The Navajo People and Uranium MiningMay 15th, 2007 | By mthompson | Category: 18-4: Health and Healing, Media Reviews
Edited by Doug Brugge, Timothy Benally, Esther Yazzie-Lewis
University of New Mexico Press (2006)
Review by Michael Thompson
In the history of Native dealings with the federal government and industry, the voices of Native people themselves are rarely heard. But this significant book is different. It grew out of the Navajo Uranium Miner Oral History and Photography Project developed in 1995, expanding a small set of the oral histories collected at that time.
Several narrative chapters offer additional historical perspectives on the various debilitating, and often fatal, consequences that resulted from Navajo uranium mining in the 1940s and ‘50s.
The simple, direct testimonies of former Navajo miners and their families eloquently speak to the human tragedy that resulted from this period. Today more than 1,000 abandoned uranium mines still scar the landscape of the Navajo Nation.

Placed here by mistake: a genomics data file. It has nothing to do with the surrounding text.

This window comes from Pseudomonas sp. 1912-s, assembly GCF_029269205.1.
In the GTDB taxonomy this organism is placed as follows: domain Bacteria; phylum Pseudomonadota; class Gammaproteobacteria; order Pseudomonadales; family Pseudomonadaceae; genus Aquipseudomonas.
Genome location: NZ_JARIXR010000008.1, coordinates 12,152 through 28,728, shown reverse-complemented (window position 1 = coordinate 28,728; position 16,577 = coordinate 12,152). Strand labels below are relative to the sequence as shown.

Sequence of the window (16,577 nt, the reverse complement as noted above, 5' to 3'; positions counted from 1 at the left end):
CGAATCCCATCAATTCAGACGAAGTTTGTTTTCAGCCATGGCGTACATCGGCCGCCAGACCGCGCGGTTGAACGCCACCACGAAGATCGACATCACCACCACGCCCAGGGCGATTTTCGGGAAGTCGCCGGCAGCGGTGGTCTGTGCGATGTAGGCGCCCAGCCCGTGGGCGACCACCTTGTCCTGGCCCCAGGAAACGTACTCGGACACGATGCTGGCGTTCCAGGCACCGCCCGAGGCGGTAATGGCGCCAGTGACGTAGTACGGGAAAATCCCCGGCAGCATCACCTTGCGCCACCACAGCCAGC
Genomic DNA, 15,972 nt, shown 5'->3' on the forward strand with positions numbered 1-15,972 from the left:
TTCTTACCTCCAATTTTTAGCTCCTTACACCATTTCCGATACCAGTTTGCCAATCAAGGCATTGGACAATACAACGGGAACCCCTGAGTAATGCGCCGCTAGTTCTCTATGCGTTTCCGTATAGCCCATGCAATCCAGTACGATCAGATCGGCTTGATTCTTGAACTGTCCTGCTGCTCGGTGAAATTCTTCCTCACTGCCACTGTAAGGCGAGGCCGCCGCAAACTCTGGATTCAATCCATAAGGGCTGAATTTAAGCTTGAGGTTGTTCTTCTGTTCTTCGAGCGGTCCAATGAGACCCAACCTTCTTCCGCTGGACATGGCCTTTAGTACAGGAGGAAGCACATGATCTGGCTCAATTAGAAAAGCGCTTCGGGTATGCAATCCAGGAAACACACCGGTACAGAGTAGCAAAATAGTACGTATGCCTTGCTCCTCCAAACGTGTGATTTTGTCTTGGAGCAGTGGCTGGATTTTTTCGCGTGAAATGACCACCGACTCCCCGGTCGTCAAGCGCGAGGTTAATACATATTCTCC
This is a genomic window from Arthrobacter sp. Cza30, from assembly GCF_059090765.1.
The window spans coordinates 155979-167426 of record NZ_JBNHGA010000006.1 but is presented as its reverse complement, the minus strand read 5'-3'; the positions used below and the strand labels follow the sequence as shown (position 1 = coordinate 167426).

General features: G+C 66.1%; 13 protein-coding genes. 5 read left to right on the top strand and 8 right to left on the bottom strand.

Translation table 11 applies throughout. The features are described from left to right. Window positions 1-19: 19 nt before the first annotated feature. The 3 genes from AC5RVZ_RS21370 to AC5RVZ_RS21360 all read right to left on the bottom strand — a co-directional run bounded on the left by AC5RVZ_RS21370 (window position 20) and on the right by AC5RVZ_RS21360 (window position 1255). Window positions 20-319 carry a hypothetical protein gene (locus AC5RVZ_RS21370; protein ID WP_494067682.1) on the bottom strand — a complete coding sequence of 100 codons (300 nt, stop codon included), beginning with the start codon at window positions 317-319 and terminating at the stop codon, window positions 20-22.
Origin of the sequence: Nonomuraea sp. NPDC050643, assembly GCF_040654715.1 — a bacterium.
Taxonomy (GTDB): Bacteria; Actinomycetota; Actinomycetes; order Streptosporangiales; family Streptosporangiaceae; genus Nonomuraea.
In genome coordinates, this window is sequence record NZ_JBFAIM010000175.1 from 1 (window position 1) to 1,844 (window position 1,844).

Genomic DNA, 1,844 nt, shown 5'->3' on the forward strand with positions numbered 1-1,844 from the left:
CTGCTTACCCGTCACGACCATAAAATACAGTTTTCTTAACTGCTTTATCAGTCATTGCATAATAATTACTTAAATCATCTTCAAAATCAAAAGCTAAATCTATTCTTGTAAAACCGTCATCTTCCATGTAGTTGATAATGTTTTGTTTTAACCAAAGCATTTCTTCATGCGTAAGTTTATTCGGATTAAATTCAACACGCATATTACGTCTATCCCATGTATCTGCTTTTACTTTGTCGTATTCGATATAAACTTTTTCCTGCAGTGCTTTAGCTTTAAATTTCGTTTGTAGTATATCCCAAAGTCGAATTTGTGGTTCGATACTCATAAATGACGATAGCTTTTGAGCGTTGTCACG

This collection reveals the failure of government and industry to adequately inform Navajo miners and their families about the known dangers of uranium exposure. It also examines the later failure of the Radiation Exposure Compensation Act (1990) to fairly and compassionately compensate and care for the victims of this disaster.
The diverse voices here share a common conclusion — that leetso, the yellow dirt, caused a tragedy of tremendous proportions in Navajo communities, and the effects linger to this day.
Michael Thompson (Muskogee Creek) is an English instructor and writer with published work in several journals. He resides in Farmington, NM.